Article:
It started as just one of a number of entrepreneurial projects being kicked about between three computer science graduates from Imperial College. Turnover has reached north of £20m but the business has remained at heart a scrappy underdog. Its real scaling starts now.
Back in 2007, tourists to Japan who wanted to buy a rail pass for their trip could not buy one online. This was the opportunity spotted by Haroun Khan and his partners Simon Tokimune and Nicos Roussos. As three techies, they set to work on developing a website and got an introduction to a Japanese travel agent that was an intermediary for Japan Rail.
As a Japan Rail pass is designed to encourage inbound tourism, it is discounted and not available to Japanese citizens. It offers unlimited train travel for people visiting Japan for one, two or three-week durations. It is a named, physical ticket that tourists have to acquire from a special office, bringing with them their passport and an ‘exchange order’ which is the proof of purchase. Such a system acts as a high barrier against fraud – a considerable advantage to a young, specialist ticketing business.
The bootstrap enterprise started slowly although it was profitable from the start. Once they saw the potential for selling the pass worldwide, real growth began. An early deal struck with FedEx to deliver the passes to the US on a next-day basis was important. Today, the US represents 60% of revenues.
Being first to access this market online gave JR Pass first mover advantage and number one position but its growth could have been even greater. The tsunami that devastated Japan in 2011 set back the business for at least 12 months; “it was like a run on the banks,” says Haroun Khan, “as everyone wanted a refund at the same time.”
During this decade, the Japanese government has pushed tourism heavily. From just over 5m overseas visitors in 2011, numbers have soared to more than 31m in 2018. The goal is to reach 40m in 2020. From a period of steady growth, “it has really gone through the roof in the past three to four years,” says Khan. Events such as the 2019 Rugby World Cup or the 2020 Olympic and Paralympic Games are bonuses, he says – “ the long term trajectory is good.”
The company has developed additional products to enhance its offer. One is pocket wifi. As a result of a partnership with a large Japanese telco – tellingly, an approach that the telco initiated – JR Pass customers can rent a device for the duration of their stay which ensures constant, high-quality wifi access. “It has been a roaring success,” says Khan. In addition, the company has introduced concierge-style ‘meet and greet’ services, so customers can be met at the airport or train station, guided through the ticket process and get advice about Japan’s travel network.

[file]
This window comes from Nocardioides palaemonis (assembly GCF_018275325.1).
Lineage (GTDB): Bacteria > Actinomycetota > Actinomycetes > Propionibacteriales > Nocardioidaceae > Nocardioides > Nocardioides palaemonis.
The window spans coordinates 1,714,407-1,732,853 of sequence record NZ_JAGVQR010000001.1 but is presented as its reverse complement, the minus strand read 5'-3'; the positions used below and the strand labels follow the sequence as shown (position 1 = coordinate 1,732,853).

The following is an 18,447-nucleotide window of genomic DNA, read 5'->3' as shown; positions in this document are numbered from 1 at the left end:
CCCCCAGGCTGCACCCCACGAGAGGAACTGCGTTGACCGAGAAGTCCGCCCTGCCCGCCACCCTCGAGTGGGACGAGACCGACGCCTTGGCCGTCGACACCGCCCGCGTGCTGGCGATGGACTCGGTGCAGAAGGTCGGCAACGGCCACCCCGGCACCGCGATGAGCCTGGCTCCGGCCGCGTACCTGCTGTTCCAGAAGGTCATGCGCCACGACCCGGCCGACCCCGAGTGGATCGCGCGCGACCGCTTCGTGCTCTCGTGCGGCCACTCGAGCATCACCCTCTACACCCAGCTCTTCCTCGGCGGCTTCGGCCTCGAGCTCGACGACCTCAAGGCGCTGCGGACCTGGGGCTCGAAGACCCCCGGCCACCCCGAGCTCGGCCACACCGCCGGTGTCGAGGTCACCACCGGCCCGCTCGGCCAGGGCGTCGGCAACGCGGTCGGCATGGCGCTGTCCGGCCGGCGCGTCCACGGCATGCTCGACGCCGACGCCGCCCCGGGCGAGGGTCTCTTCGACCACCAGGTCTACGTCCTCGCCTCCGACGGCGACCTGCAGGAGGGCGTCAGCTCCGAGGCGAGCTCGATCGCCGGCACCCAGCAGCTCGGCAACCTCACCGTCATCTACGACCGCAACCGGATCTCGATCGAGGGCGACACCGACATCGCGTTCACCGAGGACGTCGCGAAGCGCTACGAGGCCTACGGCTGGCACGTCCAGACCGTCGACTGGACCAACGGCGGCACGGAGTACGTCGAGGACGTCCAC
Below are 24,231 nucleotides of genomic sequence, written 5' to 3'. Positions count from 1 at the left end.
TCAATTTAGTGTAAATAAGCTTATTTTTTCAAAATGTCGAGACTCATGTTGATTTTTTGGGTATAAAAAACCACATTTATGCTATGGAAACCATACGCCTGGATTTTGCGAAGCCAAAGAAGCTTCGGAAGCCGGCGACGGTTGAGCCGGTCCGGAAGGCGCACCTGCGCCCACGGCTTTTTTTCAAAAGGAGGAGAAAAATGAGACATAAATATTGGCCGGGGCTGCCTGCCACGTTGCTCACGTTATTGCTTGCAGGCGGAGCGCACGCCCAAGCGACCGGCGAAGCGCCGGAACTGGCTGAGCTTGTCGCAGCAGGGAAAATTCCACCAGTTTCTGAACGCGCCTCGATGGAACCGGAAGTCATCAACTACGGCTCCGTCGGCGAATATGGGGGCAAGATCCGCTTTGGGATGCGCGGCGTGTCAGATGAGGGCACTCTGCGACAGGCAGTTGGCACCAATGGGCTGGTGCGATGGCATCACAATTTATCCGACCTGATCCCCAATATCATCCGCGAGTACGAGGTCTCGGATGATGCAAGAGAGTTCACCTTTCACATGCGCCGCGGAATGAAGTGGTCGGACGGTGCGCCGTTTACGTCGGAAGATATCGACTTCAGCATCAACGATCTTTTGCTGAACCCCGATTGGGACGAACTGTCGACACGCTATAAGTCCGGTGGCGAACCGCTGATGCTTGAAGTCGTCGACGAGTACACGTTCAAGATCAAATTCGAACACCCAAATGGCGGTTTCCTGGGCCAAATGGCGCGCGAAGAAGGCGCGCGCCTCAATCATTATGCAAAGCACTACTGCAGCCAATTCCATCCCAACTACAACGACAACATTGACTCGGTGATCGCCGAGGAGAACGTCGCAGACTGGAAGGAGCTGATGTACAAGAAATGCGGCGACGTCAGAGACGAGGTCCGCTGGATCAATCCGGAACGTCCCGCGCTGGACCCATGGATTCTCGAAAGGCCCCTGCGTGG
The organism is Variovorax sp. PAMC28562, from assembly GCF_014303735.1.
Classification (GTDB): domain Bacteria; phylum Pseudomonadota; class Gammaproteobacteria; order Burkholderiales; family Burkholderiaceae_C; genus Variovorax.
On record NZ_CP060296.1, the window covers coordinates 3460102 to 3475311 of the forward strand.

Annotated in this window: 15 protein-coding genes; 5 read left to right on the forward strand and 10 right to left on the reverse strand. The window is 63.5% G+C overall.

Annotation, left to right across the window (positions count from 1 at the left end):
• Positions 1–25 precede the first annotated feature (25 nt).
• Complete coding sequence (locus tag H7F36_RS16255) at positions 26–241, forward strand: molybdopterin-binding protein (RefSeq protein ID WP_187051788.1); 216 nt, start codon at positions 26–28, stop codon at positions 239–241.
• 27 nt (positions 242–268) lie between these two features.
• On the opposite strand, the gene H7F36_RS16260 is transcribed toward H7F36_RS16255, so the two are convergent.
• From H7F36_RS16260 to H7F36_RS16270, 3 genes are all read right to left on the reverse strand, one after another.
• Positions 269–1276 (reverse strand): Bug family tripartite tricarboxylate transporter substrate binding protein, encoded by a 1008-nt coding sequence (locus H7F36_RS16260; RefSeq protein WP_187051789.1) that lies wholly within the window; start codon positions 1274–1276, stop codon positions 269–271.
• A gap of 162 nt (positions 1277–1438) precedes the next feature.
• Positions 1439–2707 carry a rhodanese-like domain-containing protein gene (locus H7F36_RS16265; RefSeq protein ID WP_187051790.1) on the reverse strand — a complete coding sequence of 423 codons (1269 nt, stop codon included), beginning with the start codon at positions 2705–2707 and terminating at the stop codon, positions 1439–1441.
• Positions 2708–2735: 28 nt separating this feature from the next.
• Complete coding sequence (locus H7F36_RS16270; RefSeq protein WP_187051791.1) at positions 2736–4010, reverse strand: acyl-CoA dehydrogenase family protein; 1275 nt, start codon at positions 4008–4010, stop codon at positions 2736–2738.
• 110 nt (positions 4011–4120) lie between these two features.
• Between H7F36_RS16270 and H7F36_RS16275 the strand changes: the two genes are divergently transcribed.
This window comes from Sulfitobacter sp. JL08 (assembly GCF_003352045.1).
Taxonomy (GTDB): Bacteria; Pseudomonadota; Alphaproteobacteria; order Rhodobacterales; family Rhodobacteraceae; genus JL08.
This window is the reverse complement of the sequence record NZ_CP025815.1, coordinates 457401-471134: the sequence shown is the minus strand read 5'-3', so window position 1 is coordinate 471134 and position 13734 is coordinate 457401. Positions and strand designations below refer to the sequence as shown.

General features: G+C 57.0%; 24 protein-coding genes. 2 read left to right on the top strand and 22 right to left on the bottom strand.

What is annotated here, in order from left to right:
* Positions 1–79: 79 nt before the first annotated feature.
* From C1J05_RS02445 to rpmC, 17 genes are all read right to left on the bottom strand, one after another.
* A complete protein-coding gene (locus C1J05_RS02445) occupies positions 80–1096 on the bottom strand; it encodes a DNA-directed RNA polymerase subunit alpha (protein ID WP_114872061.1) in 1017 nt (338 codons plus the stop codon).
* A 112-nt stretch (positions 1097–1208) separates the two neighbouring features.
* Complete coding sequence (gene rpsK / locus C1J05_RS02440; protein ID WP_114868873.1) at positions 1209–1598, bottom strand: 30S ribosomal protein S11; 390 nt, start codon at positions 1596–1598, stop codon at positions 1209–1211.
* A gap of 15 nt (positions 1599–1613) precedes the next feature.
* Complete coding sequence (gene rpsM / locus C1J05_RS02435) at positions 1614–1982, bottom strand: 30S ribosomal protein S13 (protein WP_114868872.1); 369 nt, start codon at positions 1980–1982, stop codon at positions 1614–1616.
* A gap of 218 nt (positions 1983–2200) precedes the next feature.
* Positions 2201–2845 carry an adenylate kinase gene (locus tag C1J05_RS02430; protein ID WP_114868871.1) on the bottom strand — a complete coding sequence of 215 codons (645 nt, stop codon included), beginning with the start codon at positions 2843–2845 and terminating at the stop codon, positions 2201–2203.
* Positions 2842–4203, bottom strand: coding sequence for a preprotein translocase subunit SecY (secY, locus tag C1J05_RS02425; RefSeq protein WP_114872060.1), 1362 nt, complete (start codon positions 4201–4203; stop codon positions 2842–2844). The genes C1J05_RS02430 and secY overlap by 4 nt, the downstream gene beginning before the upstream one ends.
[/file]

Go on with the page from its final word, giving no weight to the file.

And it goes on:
Encouraged by the government, JR Pass has started to sell regional Japan passes to encourage people to visit less visited parts of the country.
But such additional services are only part of the growth plan.
“We have become an authoritative and trustworthy brand so we are looking to expand into hotel and accommodation bookings in Japan,” he says. “Some of the country’s largest hotel space providers have been very open to partnering with us. And there are other areas in which we can develop our Japan market knowledge and expertise.”
The company is also looking at how it might replicate its specific expertise for other national rail passes – and here the UK is a potential target. “Brexit will make the UK more attractive for overseas visitors because of the exchange rate. Selling the BritRail Pass is definitely on our horizon.”
Addressing these numerous growth opportunities are the reasons why Haroun Khan decided to join the British Library Innovating for Growth programme – something which he found out about from the ScaleUp Institute website.
“These are new business areas so we needed support and help with areas such as marketing and customer insight,” he says. As a result of the British Library programme, the company has hired its first marketing lead and is set to staff up its marketing and business development resources. In a series of blog posts about his experience of Innovating for Growth, he has written about the insights that he gained.
If their projections prove to be correct, JR Pass could double its turnover in the next three years. “Over the years, we have enjoyed our underdog, bootstrap mentality,” says Khan. “Now we are becoming a successful, confident business that is hiring and investing.”
That means that the days of being “loosely organised” are over – “we are transitioning to a more structured company environment,” he adds, “and that’s another aspect for which we need advice. We may be techies but we are quick learners!”
“Over the years, we have enjoyed our underdog, bootstrap mentality. Now we are becoming a successful, confident business that is hiring and investing.”
Haroun Khan, Director, JR Pass
Founded in 2006, Cardiff-based Connect Assist provides call centre and technology services to the public sector, charities and socially focused organisations.
Developing their in-house skills training, export growth
The company provides applied earth intelligence, delivering deep expertise in geospatial intelligence, specifically remote sensing and Geographic Information System (GIS) mapping.
From kitchen table to the international stage, Shelley and Jerry Lawson have turned a fruitless search for quality children’s bikes into a fast-growing business.